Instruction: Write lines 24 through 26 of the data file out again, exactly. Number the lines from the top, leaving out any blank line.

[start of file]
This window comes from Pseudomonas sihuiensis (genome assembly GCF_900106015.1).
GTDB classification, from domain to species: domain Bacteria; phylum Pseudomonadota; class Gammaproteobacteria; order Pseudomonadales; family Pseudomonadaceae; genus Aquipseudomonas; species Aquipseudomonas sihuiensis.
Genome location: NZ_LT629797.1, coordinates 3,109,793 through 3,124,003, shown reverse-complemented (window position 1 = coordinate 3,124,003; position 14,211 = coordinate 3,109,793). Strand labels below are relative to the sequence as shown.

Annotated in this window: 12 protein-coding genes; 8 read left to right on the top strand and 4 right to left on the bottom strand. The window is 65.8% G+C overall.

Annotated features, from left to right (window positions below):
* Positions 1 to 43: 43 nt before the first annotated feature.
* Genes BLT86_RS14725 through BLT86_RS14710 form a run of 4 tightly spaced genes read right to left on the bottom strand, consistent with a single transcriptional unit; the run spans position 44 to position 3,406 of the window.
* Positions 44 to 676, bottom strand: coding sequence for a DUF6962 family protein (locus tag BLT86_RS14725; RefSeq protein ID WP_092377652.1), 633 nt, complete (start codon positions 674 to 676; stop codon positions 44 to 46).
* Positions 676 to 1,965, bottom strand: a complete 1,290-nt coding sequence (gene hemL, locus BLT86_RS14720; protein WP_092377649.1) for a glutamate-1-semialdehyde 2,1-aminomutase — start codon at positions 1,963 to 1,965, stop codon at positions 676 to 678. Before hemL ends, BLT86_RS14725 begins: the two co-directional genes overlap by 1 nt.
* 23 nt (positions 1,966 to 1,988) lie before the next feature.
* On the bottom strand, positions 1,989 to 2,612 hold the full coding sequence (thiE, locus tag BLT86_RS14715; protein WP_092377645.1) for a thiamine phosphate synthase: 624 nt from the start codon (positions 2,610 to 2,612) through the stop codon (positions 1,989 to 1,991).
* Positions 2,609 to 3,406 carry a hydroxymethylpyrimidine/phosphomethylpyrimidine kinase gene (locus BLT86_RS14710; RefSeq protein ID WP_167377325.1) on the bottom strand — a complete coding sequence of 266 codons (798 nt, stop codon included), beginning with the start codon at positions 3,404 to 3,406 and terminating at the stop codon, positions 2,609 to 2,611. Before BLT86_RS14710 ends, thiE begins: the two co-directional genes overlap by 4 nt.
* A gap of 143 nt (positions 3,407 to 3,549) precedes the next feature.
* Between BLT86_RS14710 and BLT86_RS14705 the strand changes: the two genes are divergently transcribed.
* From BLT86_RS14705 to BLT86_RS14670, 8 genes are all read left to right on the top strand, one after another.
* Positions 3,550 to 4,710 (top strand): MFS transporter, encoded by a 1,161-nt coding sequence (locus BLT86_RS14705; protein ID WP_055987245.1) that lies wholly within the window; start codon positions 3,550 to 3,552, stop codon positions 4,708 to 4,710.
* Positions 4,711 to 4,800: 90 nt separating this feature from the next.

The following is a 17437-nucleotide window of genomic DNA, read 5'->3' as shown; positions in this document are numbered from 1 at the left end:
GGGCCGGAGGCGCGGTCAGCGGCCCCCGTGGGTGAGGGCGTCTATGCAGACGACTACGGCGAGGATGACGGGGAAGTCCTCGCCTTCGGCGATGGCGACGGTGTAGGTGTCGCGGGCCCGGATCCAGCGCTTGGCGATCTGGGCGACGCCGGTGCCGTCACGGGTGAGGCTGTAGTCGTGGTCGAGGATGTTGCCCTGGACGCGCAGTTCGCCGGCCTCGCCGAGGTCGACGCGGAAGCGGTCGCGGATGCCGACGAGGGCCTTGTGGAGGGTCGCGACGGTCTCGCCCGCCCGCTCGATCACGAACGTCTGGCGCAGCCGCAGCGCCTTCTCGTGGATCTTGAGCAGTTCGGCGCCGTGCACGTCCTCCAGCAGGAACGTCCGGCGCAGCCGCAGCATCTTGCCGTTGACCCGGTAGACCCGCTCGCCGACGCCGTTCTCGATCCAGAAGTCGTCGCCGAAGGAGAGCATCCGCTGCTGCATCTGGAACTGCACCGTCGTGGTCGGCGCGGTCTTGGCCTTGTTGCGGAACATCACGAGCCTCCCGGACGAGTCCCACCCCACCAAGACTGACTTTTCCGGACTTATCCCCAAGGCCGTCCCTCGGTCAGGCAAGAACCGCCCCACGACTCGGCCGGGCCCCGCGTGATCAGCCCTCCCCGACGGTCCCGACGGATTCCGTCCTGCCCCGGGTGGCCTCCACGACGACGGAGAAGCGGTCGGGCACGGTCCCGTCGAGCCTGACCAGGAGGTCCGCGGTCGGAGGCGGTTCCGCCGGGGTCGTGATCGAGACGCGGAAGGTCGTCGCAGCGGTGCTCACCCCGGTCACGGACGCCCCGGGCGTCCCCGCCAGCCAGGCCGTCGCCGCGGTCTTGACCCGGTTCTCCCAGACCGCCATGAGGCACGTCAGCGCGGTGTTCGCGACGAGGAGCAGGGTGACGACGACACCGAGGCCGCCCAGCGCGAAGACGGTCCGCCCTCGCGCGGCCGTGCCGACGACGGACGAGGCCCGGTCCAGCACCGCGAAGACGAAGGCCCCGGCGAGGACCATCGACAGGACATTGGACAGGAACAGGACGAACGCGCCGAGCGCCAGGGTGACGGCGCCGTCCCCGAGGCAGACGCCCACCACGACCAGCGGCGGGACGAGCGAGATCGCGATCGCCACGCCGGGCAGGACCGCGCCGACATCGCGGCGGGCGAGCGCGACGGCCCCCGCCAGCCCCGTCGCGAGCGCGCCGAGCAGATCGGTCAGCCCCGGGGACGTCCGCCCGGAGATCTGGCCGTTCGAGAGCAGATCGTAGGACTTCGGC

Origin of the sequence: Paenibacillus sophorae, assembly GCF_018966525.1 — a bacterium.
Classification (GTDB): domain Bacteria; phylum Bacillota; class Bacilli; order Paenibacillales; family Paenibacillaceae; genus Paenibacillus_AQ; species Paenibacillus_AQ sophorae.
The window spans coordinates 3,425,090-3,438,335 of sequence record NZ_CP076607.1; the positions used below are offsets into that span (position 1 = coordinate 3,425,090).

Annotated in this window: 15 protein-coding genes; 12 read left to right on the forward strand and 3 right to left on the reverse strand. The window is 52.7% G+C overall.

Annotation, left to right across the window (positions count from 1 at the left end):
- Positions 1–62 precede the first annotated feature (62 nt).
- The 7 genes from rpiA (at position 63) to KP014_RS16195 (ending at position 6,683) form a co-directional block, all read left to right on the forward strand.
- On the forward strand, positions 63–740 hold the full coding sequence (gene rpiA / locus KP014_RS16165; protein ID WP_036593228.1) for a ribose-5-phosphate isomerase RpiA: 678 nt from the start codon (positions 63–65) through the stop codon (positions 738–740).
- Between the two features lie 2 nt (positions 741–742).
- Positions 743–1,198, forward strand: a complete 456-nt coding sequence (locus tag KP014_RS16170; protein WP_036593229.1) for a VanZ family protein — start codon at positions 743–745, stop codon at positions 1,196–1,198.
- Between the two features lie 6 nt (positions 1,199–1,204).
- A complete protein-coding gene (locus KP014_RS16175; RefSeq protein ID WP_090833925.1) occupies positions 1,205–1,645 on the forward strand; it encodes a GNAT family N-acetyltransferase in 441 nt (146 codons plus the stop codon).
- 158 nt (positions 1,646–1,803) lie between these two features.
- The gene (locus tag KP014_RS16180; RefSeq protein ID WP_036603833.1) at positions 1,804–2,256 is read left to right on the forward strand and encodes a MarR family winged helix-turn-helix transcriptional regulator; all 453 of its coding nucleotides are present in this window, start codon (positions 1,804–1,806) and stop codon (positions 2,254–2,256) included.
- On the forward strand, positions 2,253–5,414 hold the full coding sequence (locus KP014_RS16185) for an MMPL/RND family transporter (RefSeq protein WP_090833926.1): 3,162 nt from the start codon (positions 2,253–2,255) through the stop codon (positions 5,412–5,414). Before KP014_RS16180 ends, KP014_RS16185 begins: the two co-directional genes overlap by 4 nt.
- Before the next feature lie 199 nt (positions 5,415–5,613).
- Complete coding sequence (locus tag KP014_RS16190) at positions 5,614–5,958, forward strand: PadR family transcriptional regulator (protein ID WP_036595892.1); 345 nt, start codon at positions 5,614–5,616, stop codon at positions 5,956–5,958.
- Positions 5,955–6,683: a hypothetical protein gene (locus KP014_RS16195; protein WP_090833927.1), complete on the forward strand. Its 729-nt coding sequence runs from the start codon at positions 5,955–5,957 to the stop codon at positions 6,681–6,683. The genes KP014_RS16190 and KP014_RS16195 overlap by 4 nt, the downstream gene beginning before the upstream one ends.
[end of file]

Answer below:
Annotation, left to right across the window (positions count from 1 at the left end):
- Positions 1–62 precede the first annotated feature (62 nt).
- The 7 genes from rpiA (at position 63) to KP014_RS16195 (ending at position 6,683) form a co-directional block, all read left to right on the forward strand.